Cabin Writing Part I: Running Away to the Mountains

WritingI’m driving down the highway, and my cat, Flynn, is meowing like a baby. I read somewhere that cats have learned to imitate the pitch of human babies in order to get what they want, so when I say, “like a baby,” I mean literally. It’s almost eerie how human he sounds.

This does nothing to ease the anxiety that’s already bubbling up inside of me. I’m going to the mountains to a cabin in the middle of nowhere. Plenty of things could go wrong, and while I’ve carefully planned for most of them, there’s always more preparing I could have done.

It’s all in God’s hands now. Always was. Before, I just had more opportunity to lend a hand with my expert list-making skills. If I spent any more time preparing, my head would explode.

The pressure in my ears has built up, and I swallow to help them “pop.” I wonder if Flynn is experiencing the same sensation – he’s still yowling. If he understood English, I would tell him to swallow. Poor guy. The language barrier is just too great.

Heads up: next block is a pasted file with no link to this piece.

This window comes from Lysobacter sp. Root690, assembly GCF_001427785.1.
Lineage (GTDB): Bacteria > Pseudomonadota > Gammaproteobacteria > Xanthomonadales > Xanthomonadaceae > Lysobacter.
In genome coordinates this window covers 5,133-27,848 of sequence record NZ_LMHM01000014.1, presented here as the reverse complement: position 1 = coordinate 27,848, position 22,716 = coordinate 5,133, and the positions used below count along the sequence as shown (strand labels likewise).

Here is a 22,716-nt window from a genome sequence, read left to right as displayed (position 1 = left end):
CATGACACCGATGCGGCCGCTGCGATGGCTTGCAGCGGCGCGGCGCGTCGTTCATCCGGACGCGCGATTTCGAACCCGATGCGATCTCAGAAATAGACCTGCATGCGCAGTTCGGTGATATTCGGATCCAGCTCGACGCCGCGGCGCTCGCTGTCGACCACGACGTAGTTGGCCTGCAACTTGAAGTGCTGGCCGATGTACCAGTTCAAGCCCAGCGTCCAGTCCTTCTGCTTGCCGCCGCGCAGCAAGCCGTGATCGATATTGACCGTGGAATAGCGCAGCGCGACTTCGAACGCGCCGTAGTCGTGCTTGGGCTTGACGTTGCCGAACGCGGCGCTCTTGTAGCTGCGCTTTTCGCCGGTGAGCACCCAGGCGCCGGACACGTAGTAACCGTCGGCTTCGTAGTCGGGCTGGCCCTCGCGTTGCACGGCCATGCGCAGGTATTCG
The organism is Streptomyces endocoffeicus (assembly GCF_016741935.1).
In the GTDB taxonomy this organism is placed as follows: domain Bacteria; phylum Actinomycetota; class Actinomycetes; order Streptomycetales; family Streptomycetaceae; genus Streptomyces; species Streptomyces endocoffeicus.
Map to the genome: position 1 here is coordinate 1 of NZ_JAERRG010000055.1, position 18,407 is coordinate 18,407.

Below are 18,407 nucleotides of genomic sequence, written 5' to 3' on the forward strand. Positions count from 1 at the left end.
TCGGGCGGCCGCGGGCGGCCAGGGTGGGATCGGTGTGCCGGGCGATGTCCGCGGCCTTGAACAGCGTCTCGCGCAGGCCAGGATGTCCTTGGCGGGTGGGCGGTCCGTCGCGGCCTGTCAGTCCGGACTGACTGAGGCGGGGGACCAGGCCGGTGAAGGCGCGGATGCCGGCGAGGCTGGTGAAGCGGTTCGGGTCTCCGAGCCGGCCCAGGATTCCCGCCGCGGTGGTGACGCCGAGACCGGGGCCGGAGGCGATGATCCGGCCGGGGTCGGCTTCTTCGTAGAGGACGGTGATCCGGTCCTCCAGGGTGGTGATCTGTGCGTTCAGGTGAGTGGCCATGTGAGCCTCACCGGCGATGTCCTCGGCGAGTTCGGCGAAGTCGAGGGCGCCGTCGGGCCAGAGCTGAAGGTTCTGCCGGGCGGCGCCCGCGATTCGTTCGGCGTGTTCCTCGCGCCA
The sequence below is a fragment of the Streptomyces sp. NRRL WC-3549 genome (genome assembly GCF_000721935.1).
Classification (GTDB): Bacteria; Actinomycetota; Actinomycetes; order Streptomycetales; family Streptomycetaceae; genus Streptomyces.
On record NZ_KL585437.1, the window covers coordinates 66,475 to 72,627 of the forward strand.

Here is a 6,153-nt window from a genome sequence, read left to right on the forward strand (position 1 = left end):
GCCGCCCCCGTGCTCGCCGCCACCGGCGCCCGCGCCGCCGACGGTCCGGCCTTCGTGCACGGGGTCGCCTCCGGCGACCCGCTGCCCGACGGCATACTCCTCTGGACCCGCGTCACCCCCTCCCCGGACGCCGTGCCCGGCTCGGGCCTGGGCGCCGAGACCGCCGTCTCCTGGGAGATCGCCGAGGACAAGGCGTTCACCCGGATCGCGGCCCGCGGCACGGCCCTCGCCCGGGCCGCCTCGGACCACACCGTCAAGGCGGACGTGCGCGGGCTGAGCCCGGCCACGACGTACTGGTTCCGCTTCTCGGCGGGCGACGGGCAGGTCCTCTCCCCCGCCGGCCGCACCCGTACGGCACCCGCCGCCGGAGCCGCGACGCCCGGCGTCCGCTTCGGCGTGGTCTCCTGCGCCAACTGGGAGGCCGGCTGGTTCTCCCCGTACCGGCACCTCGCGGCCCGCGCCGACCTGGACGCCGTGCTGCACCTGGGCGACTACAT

The worries spinning around in my head slowly pass as I take in the scenery around me. The mountains are my favorite place to be. They tower above me reminding me of my smallness, and those “life management” lists seem especially minuscule in their level of impact.

This is one reason I’ve run away to the mountains. Requested time off work, told my friends and family I’d be unreachable, and threw my books and journals in the car – all to experience the peace and quiet that my anxious soul needs.

Oh my goodness, I think as I put my hand to my mouth. To my left is a breathtaking view. I’m no stranger to the mountains, but this is truly breathtaking – an immense, snow-patched mountain so bare of trees that is must be a 14er. The jagged ridges rise majestically over pine tree covered “hills” – as we call them in Colorado – which roll down to meet an expansive, sparkling lake.

There’s nothing like a good view to take your mind off your worries. If I am ever to experience a tragedy, I’m hopping in my car and coming here. I’ll still be sad, but I’m sure to feel some level of happiness in the presence of such beauty.

I make note of the approximate location of my newfound “rehab center” and continue down the road.

I haven’t experienced any tragedies in my life. Not really. Someday I will, but I’m not waiting until then to write a memoir. That’s happening now. In fact, that’s what I’ve come to the mountains to do. I enjoy writing and am decently good at it. As a “professional observer” of life, I feel a strong urge to artistically communicate these observations through the written word.

So here I am. Me and my cat and my books and journals and a great view – not unlike the one on the drive in, but the quietness is like nothing I’ve ever heard.


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